The moment has finally arrived. It’s time to drink a treasured bottle of wine you’ve been saving, so you bring it to your favorite restaurant to have it opened and poured by a sommelier and sip with an amazing meal.
“Our guests don’t often bring their own wine to The Anvil,” says Gerrit French, director of operations at The Anvil Pub and Grill, in Birmingham, Alabama. “But when they do it’s usually something special from their collection or maybe a wine that’s the guest of honor’s favorite. We always encourage this and are happy they’ve chosen our restaurant to celebrate the occasion.”
Before you arrive, however, there are important things to consider when you take a bottle to a restaurant with a bring-your-own (BYO) policy. Here, restaurant professionals share their tips for BYO etiquette.
Do Your Homework
Don’t arrive at the restaurant with that special bottle of wine unless you are certain that BYO is permitted.
“Basic etiquette for BYO is guests should tell the restaurant they’re bringing wine and find out their policies ahead of time,” says Chef Galen Zamarra, who previously owned Mas Farmhouse in New York City.
Be sure that the wine you bring isn’t already on the list, too.
“Check the establishment’s wine list and make sure they don’t sell the wine you’re bringing as most will not allow this,” says Matthew Perkins, manager and beverage director at Magnolia’s Mill in Purcellville, Virginia. “If they do sell wine, bring your own only if it’s a special occasion or if the wine is particularly special to you and or your guests. Mention that you are bringing your own wine when you make your reservation.”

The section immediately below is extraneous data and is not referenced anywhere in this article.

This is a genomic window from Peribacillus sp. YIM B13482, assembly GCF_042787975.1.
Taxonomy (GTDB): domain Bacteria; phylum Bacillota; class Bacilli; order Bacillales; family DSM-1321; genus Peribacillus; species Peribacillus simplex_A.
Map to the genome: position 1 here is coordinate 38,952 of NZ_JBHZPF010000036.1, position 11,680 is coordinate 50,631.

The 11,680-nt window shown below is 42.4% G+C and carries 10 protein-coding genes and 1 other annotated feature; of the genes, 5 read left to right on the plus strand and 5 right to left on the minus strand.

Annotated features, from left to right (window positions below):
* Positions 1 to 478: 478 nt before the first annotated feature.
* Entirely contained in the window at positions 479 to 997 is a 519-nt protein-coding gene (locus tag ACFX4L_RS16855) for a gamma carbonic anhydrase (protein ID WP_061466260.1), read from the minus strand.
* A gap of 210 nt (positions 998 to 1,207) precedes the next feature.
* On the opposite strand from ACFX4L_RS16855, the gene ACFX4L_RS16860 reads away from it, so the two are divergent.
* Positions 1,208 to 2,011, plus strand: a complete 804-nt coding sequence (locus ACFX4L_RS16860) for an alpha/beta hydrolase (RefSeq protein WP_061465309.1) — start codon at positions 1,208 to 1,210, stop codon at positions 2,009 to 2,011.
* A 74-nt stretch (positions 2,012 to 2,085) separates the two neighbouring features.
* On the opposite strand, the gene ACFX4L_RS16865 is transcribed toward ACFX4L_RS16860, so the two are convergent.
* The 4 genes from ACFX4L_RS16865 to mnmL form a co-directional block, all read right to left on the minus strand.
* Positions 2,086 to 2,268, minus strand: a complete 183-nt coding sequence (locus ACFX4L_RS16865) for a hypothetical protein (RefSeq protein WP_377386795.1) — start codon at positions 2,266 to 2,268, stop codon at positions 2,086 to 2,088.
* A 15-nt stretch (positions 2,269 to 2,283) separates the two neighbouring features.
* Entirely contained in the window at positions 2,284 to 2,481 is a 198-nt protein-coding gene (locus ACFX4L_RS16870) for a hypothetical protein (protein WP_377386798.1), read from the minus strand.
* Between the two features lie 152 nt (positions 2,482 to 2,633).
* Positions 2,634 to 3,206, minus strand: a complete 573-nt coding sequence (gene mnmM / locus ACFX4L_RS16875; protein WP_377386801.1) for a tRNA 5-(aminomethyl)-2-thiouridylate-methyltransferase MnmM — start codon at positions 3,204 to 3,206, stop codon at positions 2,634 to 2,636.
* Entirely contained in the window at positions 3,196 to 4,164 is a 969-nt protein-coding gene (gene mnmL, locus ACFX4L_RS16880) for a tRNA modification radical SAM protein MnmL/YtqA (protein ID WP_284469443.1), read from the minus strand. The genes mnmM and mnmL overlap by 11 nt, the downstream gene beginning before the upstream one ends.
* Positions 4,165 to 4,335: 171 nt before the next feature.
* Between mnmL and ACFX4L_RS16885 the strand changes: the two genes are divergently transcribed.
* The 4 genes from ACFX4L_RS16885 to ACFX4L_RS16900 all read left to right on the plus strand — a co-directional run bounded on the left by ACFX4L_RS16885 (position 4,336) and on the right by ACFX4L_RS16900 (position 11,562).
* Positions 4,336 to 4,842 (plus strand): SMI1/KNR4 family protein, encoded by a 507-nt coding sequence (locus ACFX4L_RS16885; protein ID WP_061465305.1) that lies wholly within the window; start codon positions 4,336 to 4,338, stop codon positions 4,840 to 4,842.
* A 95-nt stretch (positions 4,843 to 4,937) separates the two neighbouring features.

“If bringing multiple bottles of wine, guests should come prepared with the order in which they want to consume these bottles or give full control to our team of sommeliers to advise based on their food pairings,” says Lauren Hoey, lead sommelier at Hawksmoor in New York City.
“Additionally, it’s important to bring the wines at their appropriate temperatures or close to it so that way we can be ready to serve the wine at its proper temperature,” she says. Hoey also suggests guests bring a back-up bottle in case the special wine turns out to be corked.
Understand Corkage Fees
Corkage fees for BYO bottles are fairly standard at restaurants that serve wine.
“Most restaurants charge a corkage fee to open the wine,” says Perkins. “Ours is $18–this fee is to cover lost revenue for not selling wine from the restaurant to the guest.”
Some restaurants offer BYO nights when corkage fees are waived or are significantly reduced. For instance, at The Leopard at des Artiste in New York City, there is no corkage fee on Sunday nights.
At Hawksmoor, the typical $35 corkage fee is reduced to $10 on Monday evenings, and there’s “no limitation on number of bottles of size of the bottles brought in,” says Hoey. “Or, as we like to say ‘For maximum value bring a Nebuchadnezzar of Champagne or a Balthazar of Burgundy.’ ”
Consider the Community
While the team at Leopard at des Artistes is happy to open any bottle that guests bring to accompany their meal, Gianfranco Sorrentino, the restaurant’s owner, notes that BYO bottles can also engage the community.
“We are hopeful that people will buy their wines at local liquor stores in the area, so it is a win-win situation for everyone—the diner, the liquor store, and our restaurant,” says Sorrentino.
Tip. Every Time.
You should always plan to tip for your BYO experience.
“Minimally, tip on the corkage fee,” says Rick Camac, dean of Restaurant & Hospitality Management at the Institute of Culinary Education. “But it’s actually more reasonable to tip on what it would cost approximately at the restaurant, as the server and/or sommelier is still doing the exact same job. That’s still quite a lot less than buying the bottle at the venue.”
Zamarra agrees. “If you bring your own wine, it is just as much work for them, and they need to be compensated for it. If you bring expensive old wines that require decanting and a lot of work from a high-level somm, tip extra still.”
Published: May 17, 2022